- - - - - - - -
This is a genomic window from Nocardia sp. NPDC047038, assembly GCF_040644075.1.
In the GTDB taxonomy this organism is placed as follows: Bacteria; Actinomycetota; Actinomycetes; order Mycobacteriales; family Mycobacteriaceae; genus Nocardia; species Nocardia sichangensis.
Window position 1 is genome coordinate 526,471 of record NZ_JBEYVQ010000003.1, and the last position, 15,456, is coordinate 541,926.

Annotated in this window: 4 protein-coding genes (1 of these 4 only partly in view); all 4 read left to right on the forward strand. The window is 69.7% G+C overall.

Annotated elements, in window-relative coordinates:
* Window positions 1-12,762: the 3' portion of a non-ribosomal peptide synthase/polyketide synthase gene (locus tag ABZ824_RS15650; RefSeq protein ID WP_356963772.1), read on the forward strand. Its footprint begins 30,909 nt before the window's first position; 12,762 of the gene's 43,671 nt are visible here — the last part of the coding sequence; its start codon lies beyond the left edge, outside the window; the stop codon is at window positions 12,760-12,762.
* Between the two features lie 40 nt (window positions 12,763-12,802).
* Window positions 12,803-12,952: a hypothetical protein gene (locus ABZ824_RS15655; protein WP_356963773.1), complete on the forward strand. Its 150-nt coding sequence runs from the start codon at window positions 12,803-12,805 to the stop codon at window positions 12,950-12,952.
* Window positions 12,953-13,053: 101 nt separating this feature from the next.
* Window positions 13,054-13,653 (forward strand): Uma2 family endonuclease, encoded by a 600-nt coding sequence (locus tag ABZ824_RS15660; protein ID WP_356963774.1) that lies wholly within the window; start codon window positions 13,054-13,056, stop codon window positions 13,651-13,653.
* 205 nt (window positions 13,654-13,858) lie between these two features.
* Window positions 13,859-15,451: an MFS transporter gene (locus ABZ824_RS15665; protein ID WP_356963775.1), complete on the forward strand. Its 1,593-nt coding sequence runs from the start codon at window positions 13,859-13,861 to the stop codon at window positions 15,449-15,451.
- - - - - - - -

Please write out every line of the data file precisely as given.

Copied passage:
This is a genomic window from Nocardia sp. NPDC047038, assembly GCF_040644075.1.
In the GTDB taxonomy this organism is placed as follows: Bacteria; Actinomycetota; Actinomycetes; order Mycobacteriales; family Mycobacteriaceae; genus Nocardia; species Nocardia sichangensis.
Window position 1 is genome coordinate 526,471 of record NZ_JBEYVQ010000003.1, and the last position, 15,456, is coordinate 541,926.

Annotated in this window: 4 protein-coding genes (1 of these 4 only partly in view); all 4 read left to right on the forward strand. The window is 69.7% G+C overall.

Annotated elements, in window-relative coordinates:
* Window positions 1-12,762: the 3' portion of a non-ribosomal peptide synthase/polyketide synthase gene (locus tag ABZ824_RS15650; RefSeq protein ID WP_356963772.1), read on the forward strand. Its footprint begins 30,909 nt before the window's first position; 12,762 of the gene's 43,671 nt are visible here — the last part of the coding sequence; its start codon lies beyond the left edge, outside the window; the stop codon is at window positions 12,760-12,762.
* Between the two features lie 40 nt (window positions 12,763-12,802).
* Window positions 12,803-12,952: a hypothetical protein gene (locus ABZ824_RS15655; protein WP_356963773.1), complete on the forward strand. Its 150-nt coding sequence runs from the start codon at window positions 12,803-12,805 to the stop codon at window positions 12,950-12,952.
* Window positions 12,953-13,053: 101 nt separating this feature from the next.
* Window positions 13,054-13,653 (forward strand): Uma2 family endonuclease, encoded by a 600-nt coding sequence (locus tag ABZ824_RS15660; protein ID WP_356963774.1) that lies wholly within the window; start codon window positions 13,054-13,056, stop codon window positions 13,651-13,653.
* 205 nt (window positions 13,654-13,858) lie between these two features.
* Window positions 13,859-15,451: an MFS transporter gene (locus ABZ824_RS15665; protein ID WP_356963775.1), complete on the forward strand. Its 1,593-nt coding sequence runs from the start codon at window positions 13,859-13,861 to the stop codon at window positions 15,449-15,451.